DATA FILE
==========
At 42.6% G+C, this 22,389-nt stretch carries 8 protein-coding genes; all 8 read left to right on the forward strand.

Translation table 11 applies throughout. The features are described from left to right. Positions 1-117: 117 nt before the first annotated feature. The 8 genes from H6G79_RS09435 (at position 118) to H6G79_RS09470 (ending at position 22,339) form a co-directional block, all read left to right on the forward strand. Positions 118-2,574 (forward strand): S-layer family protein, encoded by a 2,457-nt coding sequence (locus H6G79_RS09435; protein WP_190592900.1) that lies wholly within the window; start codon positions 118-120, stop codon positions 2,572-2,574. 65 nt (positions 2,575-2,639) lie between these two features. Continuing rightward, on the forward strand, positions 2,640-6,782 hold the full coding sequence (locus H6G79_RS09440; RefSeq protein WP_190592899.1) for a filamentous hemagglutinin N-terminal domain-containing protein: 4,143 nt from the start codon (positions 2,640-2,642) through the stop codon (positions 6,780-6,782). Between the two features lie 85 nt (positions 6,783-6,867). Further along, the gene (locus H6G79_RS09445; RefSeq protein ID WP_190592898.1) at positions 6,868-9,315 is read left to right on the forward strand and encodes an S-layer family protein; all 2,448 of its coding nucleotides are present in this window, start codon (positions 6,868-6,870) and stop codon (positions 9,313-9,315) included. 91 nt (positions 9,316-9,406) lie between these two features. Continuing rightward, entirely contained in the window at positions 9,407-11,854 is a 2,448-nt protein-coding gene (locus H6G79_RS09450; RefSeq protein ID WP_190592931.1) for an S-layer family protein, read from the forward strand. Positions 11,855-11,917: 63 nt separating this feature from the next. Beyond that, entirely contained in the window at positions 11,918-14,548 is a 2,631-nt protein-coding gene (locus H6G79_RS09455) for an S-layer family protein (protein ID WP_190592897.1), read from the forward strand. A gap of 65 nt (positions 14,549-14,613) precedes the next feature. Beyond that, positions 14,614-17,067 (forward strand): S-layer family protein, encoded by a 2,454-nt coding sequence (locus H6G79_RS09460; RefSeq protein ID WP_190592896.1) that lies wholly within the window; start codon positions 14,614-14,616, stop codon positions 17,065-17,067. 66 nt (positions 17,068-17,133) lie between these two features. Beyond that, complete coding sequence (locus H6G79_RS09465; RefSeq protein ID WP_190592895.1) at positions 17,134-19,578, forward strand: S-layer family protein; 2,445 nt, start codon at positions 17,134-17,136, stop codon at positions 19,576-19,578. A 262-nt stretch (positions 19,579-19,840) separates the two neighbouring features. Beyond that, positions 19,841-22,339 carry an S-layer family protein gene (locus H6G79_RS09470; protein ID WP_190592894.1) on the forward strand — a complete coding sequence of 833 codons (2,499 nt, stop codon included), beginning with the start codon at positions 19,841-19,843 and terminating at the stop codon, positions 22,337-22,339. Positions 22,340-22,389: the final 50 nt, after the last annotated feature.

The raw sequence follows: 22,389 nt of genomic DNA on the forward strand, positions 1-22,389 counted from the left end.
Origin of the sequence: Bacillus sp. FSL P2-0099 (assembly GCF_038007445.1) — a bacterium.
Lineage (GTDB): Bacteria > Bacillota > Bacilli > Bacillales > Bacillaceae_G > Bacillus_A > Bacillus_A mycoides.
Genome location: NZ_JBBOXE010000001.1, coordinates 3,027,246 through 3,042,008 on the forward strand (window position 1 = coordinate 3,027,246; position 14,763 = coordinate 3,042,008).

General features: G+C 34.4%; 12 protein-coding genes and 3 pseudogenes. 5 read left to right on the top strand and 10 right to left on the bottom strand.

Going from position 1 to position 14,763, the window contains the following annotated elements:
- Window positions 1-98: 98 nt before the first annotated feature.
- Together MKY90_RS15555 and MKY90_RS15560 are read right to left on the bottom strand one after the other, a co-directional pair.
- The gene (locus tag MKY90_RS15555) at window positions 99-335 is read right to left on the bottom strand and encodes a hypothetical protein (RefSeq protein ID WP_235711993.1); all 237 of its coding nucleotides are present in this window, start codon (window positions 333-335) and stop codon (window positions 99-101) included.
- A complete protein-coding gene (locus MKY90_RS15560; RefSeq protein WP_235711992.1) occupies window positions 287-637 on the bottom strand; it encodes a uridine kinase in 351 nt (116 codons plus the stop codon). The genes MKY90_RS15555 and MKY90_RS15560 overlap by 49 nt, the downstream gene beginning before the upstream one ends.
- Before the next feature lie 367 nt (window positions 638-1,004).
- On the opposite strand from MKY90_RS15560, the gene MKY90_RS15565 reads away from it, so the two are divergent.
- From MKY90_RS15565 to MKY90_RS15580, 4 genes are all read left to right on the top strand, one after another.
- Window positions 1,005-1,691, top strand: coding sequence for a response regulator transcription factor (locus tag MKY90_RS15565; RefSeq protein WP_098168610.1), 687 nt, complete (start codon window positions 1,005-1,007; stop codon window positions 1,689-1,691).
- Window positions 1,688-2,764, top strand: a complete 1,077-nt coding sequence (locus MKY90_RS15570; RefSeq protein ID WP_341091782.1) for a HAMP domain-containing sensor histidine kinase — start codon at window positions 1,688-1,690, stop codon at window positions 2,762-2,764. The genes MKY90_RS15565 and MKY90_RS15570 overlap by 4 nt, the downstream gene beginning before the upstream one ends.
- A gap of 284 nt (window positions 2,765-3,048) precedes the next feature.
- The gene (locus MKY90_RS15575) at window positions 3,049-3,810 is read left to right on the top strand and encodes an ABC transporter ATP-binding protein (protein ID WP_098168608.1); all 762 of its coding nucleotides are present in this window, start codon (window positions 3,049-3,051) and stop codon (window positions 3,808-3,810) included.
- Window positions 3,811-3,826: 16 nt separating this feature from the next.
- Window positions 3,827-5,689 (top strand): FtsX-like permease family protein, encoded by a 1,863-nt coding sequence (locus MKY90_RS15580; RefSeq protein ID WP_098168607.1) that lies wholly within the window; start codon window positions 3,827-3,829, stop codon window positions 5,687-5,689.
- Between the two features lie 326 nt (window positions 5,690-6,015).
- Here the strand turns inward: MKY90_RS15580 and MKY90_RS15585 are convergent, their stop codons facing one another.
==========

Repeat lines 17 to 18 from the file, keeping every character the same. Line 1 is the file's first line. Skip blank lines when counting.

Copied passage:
- Window positions 1,688-2,764, top strand: a complete 1,077-nt coding sequence (locus MKY90_RS15570; RefSeq protein ID WP_341091782.1) for a HAMP domain-containing sensor histidine kinase — start codon at window positions 1,688-1,690, stop codon at window positions 2,762-2,764. The genes MKY90_RS15565 and MKY90_RS15570 overlap by 4 nt, the downstream gene beginning before the upstream one ends.
- A gap of 284 nt (window positions 2,765-3,048) precedes the next feature.